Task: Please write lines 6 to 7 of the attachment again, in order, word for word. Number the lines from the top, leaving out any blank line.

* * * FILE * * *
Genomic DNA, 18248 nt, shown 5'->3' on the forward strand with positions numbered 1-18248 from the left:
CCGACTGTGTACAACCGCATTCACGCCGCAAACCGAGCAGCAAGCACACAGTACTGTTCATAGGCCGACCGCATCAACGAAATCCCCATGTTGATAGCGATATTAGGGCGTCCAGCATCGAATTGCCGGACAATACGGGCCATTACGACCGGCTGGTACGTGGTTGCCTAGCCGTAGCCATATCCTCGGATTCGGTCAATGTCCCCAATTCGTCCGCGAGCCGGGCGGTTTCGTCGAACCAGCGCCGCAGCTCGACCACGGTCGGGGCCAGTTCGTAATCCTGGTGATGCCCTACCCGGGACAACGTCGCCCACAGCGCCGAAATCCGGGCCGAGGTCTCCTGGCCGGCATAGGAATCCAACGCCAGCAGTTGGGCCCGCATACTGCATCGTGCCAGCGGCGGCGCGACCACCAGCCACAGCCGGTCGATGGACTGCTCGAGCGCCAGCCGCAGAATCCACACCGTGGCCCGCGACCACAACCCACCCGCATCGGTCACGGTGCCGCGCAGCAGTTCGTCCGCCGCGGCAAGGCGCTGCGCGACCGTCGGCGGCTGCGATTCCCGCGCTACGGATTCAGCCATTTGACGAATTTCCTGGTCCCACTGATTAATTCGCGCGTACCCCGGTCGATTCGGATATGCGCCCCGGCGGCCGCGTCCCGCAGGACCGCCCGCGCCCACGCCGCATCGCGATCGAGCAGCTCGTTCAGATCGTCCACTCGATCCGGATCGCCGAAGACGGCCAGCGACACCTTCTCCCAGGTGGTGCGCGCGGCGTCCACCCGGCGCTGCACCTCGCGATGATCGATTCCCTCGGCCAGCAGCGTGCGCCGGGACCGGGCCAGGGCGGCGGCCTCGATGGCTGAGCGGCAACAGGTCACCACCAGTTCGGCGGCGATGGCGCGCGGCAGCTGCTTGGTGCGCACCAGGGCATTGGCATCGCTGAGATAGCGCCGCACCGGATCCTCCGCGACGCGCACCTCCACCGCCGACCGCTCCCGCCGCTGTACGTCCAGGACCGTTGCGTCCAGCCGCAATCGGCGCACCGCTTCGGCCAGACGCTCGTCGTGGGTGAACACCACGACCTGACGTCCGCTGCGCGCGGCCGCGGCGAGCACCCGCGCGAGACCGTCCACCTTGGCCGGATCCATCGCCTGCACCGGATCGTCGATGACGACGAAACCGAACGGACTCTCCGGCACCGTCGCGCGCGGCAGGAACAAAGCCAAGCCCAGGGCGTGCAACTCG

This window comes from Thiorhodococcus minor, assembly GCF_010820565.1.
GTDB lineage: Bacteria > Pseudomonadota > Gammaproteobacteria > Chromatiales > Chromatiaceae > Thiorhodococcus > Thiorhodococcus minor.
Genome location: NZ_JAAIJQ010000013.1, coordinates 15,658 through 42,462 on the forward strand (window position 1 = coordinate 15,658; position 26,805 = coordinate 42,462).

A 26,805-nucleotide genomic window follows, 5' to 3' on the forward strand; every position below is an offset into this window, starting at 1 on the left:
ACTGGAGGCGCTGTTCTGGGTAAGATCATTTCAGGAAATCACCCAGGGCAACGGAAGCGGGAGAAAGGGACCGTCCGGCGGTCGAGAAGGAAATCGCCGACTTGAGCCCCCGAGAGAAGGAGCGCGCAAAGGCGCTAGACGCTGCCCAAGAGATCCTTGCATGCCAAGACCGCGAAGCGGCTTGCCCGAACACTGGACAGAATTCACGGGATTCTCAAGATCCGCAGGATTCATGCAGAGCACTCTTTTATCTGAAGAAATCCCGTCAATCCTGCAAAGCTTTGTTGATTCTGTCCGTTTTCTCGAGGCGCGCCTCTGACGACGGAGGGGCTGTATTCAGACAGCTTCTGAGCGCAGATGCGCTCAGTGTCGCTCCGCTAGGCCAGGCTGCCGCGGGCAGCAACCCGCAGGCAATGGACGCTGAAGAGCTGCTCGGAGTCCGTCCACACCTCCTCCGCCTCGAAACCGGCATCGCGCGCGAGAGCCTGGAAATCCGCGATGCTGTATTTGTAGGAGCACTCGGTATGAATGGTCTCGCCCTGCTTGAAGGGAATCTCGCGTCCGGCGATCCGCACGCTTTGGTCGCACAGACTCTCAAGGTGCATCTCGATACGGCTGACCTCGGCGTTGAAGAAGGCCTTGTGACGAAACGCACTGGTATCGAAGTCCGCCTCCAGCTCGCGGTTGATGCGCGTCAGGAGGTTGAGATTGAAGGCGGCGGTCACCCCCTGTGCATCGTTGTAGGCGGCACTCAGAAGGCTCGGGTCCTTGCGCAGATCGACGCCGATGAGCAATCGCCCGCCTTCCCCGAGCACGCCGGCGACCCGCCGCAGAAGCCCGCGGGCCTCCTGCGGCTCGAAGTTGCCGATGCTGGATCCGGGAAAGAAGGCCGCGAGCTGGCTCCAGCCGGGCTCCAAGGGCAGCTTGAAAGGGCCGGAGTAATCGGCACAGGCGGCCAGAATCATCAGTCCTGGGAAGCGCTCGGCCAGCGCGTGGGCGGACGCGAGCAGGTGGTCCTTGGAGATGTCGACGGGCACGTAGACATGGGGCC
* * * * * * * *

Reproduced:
A 26,805-nucleotide genomic window follows, 5' to 3' on the forward strand; every position below is an offset into this window, starting at 1 on the left:
ACTGGAGGCGCTGTTCTGGGTAAGATCATTTCAGGAAATCACCCAGGGCAACGGAAGCGGGAGAAAGGGACCGTCCGGCGGTCGAGAAGGAAATCGCCGACTTGAGCCCCCGAGAGAAGGAGCGCGCAAAGGCGCTAGACGCTGCCCAAGAGATCCTTGCATGCCAAGACCGCGAAGCGGCTTGCCCGAACACTGGACAGAATTCACGGGATTCTCAAGATCCGCAGGATTCATGCAGAGCACTCTTTTATCTGAAGAAATCCCGTCAATCCTGCAAAGCTTTGTTGATTCTGTCCGTTTTCTCGAGGCGCGCCTCTGACGACGGAGGGGCTGTATTCAGACAGCTTCTGAGCGCAGATGCGCTCAGTGTCGCTCCGCTAGGCCAGGCTGCCGCGGGCAGCAACCCGCAGGCAATGGACGCTGAAGAGCTGCTCGGAGTCCGTCCACACCTCCTCCGCCTCGAAACCGGCATCGCGCGCGAGAGCCTGGAAATCCGCGATGCTGTATTTGTAGGAGCACTCGGTATGAATGGTCTCGCCCTGCTTGAAGGGAATCTCGCGTCCGGCGATCCGCACGCTTTGGTCGCACAGACTCTCAAGGTGCATCTCGATACGGCTGACCTCGGCGTTGAAGAAGGCCTTGTGACGAAACGCACTGGTATCGAAGTCCGCCTCCAGCTCGCGGTTGATGCGCGTCAGGAGGTTGAGATTGAAGGCGGCGGTCACCCCCTGTGCATCGTTGTAGGCGGCACTCAGAAGGCTCGGGTCCTTGCGCAGATCGACGCCGATGAGCAATCGCCCGCCTTCCCCGAGCACGCCGGCGACCCGCCGCAGAAGCCCGCGGGCCTCCTGCGGCTCGAAGTTGCCGATGCTGGATCCGGGAAAGAAGGCCGCGAGCTGGCTCCAGCCGGGCTCCAAGGGCAGCTTGAAAGGGCCGGAGTAATCGGCACAGGCGGCCAGAATCATCAGTCCTGGGAAGCGCTCGGCCAGCGCGTGGGCGGACGCGAGCAGGTGGTCCTTGGAGATGTCGACGGGCACGTAGACATGGGGCC